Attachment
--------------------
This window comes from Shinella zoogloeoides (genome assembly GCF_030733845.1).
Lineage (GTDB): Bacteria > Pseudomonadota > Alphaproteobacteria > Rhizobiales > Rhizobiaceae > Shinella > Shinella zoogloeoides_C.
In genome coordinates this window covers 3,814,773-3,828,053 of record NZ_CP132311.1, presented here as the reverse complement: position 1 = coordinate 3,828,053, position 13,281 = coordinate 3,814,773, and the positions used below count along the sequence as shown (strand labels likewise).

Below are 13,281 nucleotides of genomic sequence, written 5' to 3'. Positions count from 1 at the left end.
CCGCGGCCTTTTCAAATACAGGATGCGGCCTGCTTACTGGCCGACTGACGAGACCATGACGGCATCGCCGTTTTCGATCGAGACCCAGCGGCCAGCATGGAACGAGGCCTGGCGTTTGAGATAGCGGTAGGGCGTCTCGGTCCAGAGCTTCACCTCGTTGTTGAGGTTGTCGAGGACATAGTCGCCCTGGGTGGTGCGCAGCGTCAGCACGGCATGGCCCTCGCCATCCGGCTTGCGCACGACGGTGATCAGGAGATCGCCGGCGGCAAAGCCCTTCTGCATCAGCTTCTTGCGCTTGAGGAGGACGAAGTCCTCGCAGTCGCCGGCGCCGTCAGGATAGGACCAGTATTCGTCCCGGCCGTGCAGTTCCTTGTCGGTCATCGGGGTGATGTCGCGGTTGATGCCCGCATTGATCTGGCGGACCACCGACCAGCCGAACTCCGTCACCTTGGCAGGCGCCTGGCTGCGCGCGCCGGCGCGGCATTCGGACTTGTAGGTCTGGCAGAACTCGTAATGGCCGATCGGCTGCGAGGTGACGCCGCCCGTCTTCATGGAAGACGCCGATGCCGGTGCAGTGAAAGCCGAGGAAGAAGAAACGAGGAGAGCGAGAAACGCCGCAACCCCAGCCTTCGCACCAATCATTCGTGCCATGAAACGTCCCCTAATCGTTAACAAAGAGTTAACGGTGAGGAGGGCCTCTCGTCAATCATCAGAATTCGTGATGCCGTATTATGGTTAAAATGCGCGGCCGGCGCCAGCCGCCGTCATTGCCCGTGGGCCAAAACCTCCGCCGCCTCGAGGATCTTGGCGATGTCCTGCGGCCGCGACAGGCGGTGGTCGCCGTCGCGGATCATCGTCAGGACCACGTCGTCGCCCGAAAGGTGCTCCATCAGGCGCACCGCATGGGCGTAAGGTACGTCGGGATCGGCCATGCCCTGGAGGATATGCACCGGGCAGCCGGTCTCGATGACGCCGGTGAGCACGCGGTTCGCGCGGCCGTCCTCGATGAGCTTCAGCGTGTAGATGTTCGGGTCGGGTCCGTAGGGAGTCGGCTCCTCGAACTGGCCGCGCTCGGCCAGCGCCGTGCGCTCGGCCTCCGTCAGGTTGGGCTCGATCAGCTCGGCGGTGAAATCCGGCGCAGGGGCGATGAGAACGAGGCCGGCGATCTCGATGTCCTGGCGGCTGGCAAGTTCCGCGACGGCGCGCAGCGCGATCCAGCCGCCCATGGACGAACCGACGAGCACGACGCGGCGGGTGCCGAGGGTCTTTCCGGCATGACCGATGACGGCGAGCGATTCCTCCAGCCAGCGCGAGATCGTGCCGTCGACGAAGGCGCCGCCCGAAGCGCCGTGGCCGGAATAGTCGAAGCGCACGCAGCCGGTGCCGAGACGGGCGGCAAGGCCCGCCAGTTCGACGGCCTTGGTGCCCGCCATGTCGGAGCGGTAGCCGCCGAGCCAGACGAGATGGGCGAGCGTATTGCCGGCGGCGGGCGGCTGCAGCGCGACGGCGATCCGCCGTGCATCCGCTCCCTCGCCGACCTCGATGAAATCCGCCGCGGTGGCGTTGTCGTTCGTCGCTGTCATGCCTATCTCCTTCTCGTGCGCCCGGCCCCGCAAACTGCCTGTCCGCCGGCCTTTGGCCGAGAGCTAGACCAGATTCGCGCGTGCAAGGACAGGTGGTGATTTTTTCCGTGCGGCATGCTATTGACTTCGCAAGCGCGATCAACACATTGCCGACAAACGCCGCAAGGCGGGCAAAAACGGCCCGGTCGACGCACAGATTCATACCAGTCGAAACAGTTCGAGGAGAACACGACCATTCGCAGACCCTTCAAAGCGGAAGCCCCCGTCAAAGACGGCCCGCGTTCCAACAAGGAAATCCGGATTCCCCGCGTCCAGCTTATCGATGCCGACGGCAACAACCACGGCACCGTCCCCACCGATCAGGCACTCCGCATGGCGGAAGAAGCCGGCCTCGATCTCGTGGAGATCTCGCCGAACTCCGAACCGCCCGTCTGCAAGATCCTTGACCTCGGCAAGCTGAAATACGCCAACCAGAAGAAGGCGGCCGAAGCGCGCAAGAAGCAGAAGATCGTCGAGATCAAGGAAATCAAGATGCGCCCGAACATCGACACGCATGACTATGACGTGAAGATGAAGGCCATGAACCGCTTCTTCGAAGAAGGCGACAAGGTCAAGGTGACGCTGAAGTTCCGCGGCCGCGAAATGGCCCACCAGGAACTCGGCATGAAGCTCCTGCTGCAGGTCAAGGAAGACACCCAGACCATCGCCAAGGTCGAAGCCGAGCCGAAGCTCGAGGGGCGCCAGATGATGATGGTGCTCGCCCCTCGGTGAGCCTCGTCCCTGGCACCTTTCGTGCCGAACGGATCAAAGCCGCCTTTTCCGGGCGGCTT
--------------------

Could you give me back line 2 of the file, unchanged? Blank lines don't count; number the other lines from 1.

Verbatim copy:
Lineage (GTDB): Bacteria > Pseudomonadota > Alphaproteobacteria > Rhizobiales > Rhizobiaceae > Shinella > Shinella zoogloeoides_C.